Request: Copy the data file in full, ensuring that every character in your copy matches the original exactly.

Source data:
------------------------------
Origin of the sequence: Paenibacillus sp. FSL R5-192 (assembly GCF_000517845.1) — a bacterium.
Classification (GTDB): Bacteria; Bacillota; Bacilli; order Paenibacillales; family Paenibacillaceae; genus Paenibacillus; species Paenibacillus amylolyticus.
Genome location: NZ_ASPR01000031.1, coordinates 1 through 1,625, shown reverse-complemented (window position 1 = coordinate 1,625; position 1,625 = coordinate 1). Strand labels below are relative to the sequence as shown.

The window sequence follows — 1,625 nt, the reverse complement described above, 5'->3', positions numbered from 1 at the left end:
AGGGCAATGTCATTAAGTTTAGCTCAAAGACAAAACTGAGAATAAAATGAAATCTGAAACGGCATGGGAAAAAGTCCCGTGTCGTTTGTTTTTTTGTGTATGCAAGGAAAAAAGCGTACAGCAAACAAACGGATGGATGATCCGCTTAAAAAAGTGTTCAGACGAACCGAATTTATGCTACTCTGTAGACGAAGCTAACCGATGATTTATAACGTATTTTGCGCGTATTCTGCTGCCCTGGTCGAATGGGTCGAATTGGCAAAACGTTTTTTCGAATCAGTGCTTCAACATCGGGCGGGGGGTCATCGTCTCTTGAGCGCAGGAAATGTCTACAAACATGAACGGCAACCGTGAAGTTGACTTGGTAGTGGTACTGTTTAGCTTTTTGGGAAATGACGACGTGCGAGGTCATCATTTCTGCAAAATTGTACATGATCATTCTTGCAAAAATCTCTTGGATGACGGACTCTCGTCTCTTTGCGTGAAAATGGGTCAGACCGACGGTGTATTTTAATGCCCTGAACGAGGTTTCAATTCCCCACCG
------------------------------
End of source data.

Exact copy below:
Origin of the sequence: Paenibacillus sp. FSL R5-192 (assembly GCF_000517845.1) — a bacterium.
Classification (GTDB): Bacteria; Bacillota; Bacilli; order Paenibacillales; family Paenibacillaceae; genus Paenibacillus; species Paenibacillus amylolyticus.
Genome location: NZ_ASPR01000031.1, coordinates 1 through 1,625, shown reverse-complemented (window position 1 = coordinate 1,625; position 1,625 = coordinate 1). Strand labels below are relative to the sequence as shown.

The window sequence follows — 1,625 nt, the reverse complement described above, 5'->3', positions numbered from 1 at the left end:
AGGGCAATGTCATTAAGTTTAGCTCAAAGACAAAACTGAGAATAAAATGAAATCTGAAACGGCATGGGAAAAAGTCCCGTGTCGTTTGTTTTTTTGTGTATGCAAGGAAAAAAGCGTACAGCAAACAAACGGATGGATGATCCGCTTAAAAAAGTGTTCAGACGAACCGAATTTATGCTACTCTGTAGACGAAGCTAACCGATGATTTATAACGTATTTTGCGCGTATTCTGCTGCCCTGGTCGAATGGGTCGAATTGGCAAAACGTTTTTTCGAATCAGTGCTTCAACATCGGGCGGGGGGTCATCGTCTCTTGAGCGCAGGAAATGTCTACAAACATGAACGGCAACCGTGAAGTTGACTTGGTAGTGGTACTGTTTAGCTTTTTGGGAAATGACGACGTGCGAGGTCATCATTTCTGCAAAATTGTACATGATCATTCTTGCAAAAATCTCTTGGATGACGGACTCTCGTCTCTTTGCGTGAAAATGGGTCAGACCGACGGTGTATTTTAATGCCCTGAACGAGGTTTCAATTCCCCACCG